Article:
Drag Performers Rule Over Convergence Ciderworks as Part of Decorah’s Pride Celebration


Chicago-based drag performer Finn strikes a pose during the Decorah Pride drag show September 30. Photo courtesy of Olivia Gustafson (‘25).

It was a night of celebration as drag queens and drag kings took the stage on Convergence Ciderworks’ patio on Friday, September 30. The crowd was treated to extravagant outfits, carefully choreographed dances, and overflowing pride. 


The show marked the second night of festivities for the 2022 Decorah Pride celebration. Drag—a type of performance where people dress up and perform in highly stylized ways, often presenting themselves differently than their gender—is a hallmark of many pride celebrations. Associate Professor of Philosophy and Identity Studies and Decorah Pride Planning Committee Co-Chair Holly Moore began the night of performances by speaking about the history of Pride in Decorah.

“Pride got started in this town because we queers got tired of people tearing down our flags,” Moore said. “It was a response to some real aggression against us, and we thought, ‘you know what, there’s a lot of us here. We need to get together, and we need to make it clear that this entire community loves us.’”


During the three-hour show, six performers took the stage. Each one had a connection to Decorah, or was a returning Luther alum coming back from Minneapolis, Chicago, or Des Moines. The show was divided into three sets, with children encouraged to attend the first set. 


The first performer to take the stage was the event’s MC Prunella DeVille, a graduate of Decorah High School. After her initial song and monologue on the history of Pride as a riot, she pulled out her pronoun chart to correctly identify the other five drag performers: Finn, Helvetikah Blak, Mo B. Dick, Muff Daddy, and Poppy Fielding.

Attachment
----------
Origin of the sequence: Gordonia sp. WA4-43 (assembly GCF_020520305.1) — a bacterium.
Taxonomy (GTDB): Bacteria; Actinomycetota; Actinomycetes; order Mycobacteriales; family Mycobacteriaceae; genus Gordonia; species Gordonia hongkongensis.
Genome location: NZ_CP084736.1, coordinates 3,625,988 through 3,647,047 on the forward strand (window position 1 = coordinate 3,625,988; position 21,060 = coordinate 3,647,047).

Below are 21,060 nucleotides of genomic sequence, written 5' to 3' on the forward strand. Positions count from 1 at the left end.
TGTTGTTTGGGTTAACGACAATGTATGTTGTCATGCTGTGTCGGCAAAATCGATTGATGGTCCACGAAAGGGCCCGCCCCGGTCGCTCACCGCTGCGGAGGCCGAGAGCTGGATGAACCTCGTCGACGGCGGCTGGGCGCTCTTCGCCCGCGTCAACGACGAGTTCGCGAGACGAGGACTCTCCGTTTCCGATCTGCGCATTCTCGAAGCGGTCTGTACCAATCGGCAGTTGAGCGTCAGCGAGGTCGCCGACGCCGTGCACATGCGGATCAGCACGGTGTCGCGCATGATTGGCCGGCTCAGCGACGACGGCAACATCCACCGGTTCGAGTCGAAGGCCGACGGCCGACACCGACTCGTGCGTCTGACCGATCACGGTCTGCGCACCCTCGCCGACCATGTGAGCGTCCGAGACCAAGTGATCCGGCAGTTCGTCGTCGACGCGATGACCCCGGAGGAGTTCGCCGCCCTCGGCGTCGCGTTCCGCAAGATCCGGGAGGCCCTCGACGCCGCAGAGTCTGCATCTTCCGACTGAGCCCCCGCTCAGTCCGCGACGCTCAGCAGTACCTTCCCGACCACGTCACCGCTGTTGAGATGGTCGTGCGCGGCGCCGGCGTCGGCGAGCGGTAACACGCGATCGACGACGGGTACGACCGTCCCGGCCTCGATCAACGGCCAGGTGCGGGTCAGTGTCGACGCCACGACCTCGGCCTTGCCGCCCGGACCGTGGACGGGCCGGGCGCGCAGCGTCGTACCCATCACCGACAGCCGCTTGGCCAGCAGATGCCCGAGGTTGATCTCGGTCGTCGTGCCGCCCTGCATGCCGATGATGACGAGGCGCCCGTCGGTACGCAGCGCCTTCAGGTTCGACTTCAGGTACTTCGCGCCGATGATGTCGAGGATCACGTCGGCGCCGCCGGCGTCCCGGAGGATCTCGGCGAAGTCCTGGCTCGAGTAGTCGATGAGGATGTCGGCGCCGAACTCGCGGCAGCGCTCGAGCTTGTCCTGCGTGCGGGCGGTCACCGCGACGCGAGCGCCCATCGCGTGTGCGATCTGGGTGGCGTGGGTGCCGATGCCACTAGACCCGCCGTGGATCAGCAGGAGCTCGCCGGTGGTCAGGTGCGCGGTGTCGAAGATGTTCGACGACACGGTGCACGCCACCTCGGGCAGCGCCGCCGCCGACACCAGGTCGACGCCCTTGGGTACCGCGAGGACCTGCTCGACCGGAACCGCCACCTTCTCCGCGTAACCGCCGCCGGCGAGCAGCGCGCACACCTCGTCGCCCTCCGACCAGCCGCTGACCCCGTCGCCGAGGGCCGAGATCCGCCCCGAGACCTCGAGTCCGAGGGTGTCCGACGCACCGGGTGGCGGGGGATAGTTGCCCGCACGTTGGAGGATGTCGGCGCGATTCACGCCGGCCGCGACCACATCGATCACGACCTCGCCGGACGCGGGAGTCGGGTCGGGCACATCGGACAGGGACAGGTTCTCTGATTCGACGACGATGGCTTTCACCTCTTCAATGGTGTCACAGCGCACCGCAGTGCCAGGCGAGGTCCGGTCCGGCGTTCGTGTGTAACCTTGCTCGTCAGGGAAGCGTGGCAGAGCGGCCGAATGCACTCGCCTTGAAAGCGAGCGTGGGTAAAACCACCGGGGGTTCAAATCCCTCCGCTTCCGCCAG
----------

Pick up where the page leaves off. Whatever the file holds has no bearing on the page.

Many in the crowd had dollar bills to hand off to the queens and kings as the first set got underway. The only delay between songs was the time it took for volunteers to gather up the loose money to prevent the next performer from slipping. Leroy Smith (‘16) attended the show and volunteered to check tickets and help audience members navigate the celebration. He points to the importance of supporting the LGBTQ+ community through the art of drag. 


“If you can support your queer, trans, gay, bi, and all your friends in any sort of way, I think it’s great,” Smith said. “The performance aspect is such a coveted art, so to see things like this happen is special.”


Each six-song set was separated by a 10-minute intermission for performer outfit changes. As the second set began, parents with young children were reminded that viewer discretion was advised. The performances became even more extravagant with Finn lip-syncing to MARINA’s “Oh No!” with a chainmail headpiece, cape, and sword. Siri Hokanson (‘26) attended the show and commented on the energy of the performances. 


“It has been absolutely fabulous,” Hokanson said. “I love the energy, and all of the performers have been amazing.”


The drag show came to an end with a dance party and a meet-and-greet with the performers. The weekend’s Pride festivities continued Saturday with Pride Yoga, the Pride Parade on Water Street, and a party in the park. In the midst of the weekend’s festivities, Moore reminded the audience of what Pride is about. 


“You know pride is a riot, right?” Moore said. “It starts and ends in protest, and everything in between is just fabulousness.”